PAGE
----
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Richard Nixon vs. the Media

Richard Nixon vs. the Media

by William H. Benson

March 9, 2017

     Lyndon Baines Johnson was ensconced in the White House when the war in Vietnam was raging and spinning out of control. The nation’s media—the newspapers and television—reported to the public the war’s horrific battles, and the numbers killed each week. It was an ugly time.

     On February 27, 1968, Walter Cronkite offered “a rare, brief, and potent editorial” on the war at the close of his television news broadcast. He said that the U.S. should cease the fighting now.  ‘[T]he only rational way out then will be to negotiate, not as victors, but as an honorable people who lived up to their pledge to defend democracy and did the best they could.”     

     In the White House, LBJ watched Cronkite’s editorial and then remarked, “If I’ve lost Cronkite, I’ve lost Middle America,” meaning that if he ran, he would lose the 1968 election. Two weeks later, on March 12, LBJ announced he would decline to run for a second term. Walter Cronkite, a member of the unelected media, helped lead Johnson out of the Presidency.

     The British historian, Paul Johnson, said that Johnson’s “will to win the war sagged at this time,” mainly because of “media criticism, especially from its East Coast power-centers.” He also said that, “The trouble with the Washington establishment was that it believed what it read in the newspapers—always a fatal error for politicians.”

     If Johnson had difficulty with the media, his successor into the Oval Office, Richard Nixon, initiated an all-out war. His animosity for the press was reciprocated. Each loathed the other.

     In 1962, Nixon had run for California’s governor and lost. After the election, Nixon lashed out at the press. “Just think how much you’re going to be missing. You won’t have Nixon to kick around any more because, gentlemen, this is my last press conference.” That proved not true, because he won the 1968 Presidential election, and endured several press conferences thereafter.

     Nixon displayed a paranoid attitude towards the press. He told his staff, “Remember, the press is the enemy. When news is concerned, nobody in the press is a friend. They are all enemies.”

     One commentator at the time said, “The men and the movement that broke Lyndon Johnson’s authority in 1968 are out to break Richard Nixon in 1969; breaking a president is, like most feats, easier to accomplish the second time round.”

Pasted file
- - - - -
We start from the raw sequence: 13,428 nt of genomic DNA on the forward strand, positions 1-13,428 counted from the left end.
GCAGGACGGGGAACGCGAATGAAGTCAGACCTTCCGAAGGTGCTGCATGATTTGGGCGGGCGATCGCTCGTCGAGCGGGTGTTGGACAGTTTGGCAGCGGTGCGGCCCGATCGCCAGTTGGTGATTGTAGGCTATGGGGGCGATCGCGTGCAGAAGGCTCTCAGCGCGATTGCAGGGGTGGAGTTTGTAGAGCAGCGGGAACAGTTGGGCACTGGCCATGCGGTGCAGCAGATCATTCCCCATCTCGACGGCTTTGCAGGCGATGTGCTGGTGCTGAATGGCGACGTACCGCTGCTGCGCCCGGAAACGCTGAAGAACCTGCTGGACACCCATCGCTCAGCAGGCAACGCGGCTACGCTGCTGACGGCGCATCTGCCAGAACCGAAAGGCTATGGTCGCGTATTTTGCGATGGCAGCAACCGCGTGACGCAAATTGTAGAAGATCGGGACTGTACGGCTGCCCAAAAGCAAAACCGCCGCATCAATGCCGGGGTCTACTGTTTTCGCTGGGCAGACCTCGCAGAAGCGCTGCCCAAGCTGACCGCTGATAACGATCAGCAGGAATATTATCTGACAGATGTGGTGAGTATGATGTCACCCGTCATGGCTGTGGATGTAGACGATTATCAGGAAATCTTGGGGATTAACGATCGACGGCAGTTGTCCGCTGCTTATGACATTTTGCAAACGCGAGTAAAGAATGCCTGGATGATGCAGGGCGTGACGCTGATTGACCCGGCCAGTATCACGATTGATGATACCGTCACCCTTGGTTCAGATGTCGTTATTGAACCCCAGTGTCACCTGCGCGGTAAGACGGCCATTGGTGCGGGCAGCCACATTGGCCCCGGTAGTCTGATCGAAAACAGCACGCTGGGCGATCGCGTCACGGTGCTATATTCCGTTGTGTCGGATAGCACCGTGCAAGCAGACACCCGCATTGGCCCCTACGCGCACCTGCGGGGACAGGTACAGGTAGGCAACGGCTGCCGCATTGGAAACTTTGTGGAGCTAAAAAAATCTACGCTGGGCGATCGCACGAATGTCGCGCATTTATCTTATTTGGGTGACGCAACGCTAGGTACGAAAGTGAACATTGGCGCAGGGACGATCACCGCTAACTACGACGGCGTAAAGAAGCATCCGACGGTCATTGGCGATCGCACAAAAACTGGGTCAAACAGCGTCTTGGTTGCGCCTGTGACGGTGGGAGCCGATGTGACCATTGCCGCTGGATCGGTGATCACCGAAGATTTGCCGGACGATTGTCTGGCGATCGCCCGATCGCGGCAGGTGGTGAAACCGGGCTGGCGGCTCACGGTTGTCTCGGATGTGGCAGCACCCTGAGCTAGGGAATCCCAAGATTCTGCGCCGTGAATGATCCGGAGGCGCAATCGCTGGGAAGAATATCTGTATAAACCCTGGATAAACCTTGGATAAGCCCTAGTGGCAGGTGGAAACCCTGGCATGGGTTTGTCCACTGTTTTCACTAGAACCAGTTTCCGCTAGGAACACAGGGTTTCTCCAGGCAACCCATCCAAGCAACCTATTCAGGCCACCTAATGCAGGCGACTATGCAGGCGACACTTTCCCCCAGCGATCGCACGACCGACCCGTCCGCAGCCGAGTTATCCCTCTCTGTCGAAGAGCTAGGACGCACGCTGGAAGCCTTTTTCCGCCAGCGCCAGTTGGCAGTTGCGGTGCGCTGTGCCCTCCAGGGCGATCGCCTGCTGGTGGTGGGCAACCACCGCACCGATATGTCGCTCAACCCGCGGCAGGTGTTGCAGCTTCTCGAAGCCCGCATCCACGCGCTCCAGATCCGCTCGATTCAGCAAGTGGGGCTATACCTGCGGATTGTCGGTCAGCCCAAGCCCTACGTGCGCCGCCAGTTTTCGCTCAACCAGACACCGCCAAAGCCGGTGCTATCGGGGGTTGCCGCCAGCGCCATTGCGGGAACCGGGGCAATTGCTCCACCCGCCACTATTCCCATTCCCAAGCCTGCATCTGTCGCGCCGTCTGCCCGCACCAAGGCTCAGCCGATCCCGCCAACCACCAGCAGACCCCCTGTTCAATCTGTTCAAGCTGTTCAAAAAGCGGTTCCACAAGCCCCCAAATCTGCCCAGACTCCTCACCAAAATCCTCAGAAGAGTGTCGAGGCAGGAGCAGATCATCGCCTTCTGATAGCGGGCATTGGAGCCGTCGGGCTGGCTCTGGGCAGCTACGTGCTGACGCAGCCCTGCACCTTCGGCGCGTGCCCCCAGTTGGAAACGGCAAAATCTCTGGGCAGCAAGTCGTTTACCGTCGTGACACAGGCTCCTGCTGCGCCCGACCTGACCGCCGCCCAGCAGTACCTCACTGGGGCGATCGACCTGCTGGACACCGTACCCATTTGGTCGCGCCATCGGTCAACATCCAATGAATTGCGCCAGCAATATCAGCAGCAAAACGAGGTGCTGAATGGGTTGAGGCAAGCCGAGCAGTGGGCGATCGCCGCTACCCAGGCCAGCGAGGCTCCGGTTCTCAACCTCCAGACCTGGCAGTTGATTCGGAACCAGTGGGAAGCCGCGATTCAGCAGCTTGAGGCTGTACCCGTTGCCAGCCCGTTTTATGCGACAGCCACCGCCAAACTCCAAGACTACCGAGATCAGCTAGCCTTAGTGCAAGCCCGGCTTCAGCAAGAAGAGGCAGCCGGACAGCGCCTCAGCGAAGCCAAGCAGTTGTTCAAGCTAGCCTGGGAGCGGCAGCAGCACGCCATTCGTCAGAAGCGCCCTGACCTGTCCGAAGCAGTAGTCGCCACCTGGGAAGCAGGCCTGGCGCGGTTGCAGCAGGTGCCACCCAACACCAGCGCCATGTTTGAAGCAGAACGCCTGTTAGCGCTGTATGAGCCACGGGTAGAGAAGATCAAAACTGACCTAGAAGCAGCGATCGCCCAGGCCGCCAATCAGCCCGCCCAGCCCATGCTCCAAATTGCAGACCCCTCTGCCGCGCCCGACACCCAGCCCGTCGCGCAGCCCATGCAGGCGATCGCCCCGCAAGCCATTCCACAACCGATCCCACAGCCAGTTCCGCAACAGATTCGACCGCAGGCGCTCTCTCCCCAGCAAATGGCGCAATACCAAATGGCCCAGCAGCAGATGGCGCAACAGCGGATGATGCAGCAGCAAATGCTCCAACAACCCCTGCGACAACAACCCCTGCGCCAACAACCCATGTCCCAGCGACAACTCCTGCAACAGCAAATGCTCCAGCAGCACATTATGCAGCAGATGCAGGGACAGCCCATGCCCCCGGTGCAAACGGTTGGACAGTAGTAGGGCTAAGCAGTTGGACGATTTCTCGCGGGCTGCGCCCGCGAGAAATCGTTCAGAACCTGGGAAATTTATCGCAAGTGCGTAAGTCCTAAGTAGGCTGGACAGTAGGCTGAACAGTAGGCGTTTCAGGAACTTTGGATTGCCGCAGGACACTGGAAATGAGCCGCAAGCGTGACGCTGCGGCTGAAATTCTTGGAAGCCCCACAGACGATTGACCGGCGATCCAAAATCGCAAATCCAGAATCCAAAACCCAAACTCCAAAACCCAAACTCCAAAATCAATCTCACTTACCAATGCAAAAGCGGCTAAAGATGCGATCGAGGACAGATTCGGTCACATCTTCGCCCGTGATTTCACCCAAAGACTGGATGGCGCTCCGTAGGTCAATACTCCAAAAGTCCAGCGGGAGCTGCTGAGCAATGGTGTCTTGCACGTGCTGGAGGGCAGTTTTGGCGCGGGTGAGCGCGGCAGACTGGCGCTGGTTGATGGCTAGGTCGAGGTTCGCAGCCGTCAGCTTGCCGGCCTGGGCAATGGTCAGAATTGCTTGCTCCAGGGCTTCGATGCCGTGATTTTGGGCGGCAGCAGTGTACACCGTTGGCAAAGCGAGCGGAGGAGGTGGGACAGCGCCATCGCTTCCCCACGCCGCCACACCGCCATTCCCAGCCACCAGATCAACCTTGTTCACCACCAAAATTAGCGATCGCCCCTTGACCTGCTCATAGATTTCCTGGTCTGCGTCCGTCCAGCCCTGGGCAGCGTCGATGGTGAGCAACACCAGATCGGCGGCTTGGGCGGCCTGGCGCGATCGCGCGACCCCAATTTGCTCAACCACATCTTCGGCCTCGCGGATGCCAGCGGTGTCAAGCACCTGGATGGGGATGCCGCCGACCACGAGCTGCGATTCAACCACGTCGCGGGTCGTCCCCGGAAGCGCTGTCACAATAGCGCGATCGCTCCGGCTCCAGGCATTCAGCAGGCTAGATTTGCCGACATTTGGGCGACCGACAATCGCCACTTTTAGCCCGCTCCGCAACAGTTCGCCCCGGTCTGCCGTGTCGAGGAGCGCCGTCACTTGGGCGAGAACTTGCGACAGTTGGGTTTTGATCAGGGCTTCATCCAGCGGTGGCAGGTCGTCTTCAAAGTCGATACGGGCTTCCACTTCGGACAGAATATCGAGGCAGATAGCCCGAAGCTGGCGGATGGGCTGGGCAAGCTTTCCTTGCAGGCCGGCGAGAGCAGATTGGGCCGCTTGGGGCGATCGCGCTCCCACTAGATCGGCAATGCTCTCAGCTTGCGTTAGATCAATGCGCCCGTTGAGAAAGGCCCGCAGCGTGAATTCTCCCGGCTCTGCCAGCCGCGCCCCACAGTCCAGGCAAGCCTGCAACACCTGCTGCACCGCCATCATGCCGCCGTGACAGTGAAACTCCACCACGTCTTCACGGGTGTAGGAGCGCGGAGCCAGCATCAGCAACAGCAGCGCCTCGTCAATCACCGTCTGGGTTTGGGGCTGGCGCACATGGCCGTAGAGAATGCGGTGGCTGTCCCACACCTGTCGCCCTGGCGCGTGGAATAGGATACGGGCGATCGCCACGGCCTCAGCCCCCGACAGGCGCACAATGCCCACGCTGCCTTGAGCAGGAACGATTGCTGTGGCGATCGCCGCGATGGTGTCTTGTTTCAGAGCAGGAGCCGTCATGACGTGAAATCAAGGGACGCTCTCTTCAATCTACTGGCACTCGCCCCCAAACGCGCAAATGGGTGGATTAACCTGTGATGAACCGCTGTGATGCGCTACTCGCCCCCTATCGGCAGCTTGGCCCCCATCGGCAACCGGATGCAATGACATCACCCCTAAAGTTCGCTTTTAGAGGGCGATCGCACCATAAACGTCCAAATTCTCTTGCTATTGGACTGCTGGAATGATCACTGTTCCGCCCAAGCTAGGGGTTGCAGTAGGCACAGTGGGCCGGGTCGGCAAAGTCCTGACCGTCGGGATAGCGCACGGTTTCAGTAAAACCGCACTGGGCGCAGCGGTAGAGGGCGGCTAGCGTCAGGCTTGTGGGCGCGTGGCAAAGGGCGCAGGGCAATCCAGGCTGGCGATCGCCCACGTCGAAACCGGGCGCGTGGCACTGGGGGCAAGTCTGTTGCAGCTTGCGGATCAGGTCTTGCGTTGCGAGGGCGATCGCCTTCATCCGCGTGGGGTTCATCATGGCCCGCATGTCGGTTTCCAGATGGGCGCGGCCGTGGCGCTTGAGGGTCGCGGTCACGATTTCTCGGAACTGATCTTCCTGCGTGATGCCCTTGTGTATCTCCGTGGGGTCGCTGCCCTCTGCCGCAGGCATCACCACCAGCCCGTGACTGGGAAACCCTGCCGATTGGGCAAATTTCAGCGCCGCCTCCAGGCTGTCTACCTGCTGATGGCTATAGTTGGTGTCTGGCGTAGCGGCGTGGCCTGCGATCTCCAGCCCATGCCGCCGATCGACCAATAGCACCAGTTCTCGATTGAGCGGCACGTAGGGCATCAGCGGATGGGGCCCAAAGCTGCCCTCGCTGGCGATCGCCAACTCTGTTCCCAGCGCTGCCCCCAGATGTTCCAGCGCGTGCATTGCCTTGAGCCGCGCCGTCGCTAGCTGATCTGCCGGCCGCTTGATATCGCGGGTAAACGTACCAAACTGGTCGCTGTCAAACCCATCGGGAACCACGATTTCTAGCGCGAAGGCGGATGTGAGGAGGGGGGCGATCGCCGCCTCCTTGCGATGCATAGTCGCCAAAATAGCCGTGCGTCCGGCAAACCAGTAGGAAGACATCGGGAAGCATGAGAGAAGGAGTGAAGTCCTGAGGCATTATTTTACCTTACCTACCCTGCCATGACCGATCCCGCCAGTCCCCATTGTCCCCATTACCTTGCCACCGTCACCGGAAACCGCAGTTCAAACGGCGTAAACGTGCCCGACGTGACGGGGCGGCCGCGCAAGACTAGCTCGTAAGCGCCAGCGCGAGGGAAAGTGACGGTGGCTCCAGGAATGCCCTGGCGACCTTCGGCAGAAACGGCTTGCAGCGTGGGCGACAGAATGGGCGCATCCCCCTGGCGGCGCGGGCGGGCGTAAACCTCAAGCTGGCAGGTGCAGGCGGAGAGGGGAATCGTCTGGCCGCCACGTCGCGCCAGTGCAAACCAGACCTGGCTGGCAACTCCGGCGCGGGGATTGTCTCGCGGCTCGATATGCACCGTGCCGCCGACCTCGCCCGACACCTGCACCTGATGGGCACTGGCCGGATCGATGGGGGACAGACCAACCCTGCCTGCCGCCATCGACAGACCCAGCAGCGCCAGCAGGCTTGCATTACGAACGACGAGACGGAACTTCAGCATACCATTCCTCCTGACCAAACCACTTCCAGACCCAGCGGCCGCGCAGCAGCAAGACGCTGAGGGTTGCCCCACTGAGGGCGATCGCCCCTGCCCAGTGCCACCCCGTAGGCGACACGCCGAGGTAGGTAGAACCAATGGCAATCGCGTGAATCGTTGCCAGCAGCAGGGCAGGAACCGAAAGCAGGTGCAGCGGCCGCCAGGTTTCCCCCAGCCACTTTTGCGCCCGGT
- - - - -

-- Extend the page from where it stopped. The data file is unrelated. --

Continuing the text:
Paul Johnson remarks that, “It was something new for the American media to wish to diminish the presidency.” Instead of “goading a comatose legislature” into action, the press now scrutinized and attacked the President, convinced that “something was going on.” Johnson said, “The anti-Nixon campaign, especially in the Washington Post and the New York Times, was continual, venomous, unscrupulous, inventive, and sometimes unlawful.”

     On June 13, 1971, Nixon and his staff were startled to read the “Pentagon papers,” in the New York Times, “a 7,000 word survey of American involvement in Vietnam from the end of World War Two until 1968.” Its author was Daniel Ellsberg, a Rand Corporation employee.

     Convinced that White House employees had leaked certain information to Ellsberg, Nixon’s staff assembled an anti-leak unit that received the name “Plumbers.” It was a short step then to criminal activities: breaking into Daniel Ellsberg’s psychiatrist’s office, and into the Democratic Party’s campaign office in Washington’s Watergate Hotel.

     Nixon learned of these events afterwards, but then he participated in the coverup, a mistake that led to his impeachment and forced his resignation.

     Our current president, after just weeks into the job, decided to attack the media, because he did not appreciate all that he read in the newspapers and saw and heard on television. He lashed out at the reporters and called them “dishonest,” peddlers of “fake news,” and said the press “is out of control.”

     He then labelled the media, “the enemy of the people,” a quick phrase that the twentieth century’s most vicious tyrants pinned on anyone who dared to question their authority. Senator John McCain remarked that an attack upon the press’s veracity and legitimacy is “how dictators get started.”

     On February 25, the president announced he will not attend the White House Correspondents’ Association Dinner at the end of April. Only one of him against dozens of reporters.

     When a hostile press confronts a president, some, like Johnson, will rollover and die, but others, like Nixon, will declare war. Journalists, though, when provoked, can and will fight back. “If anything, ‘journalism as an institution has reasserted itself’ in the Age of Trump.” Today the media is convinced that “something is going on” between Trump and Putin, and they will leave no stone unturned.

     Nixon learned too late Mark Twain’s maxim, “Never pick a fight with people who buy printers ink by the barrel.” Breaking a president is, like most feats, easier to accomplish the third time around. One wonders who will win this war, Trump or the media?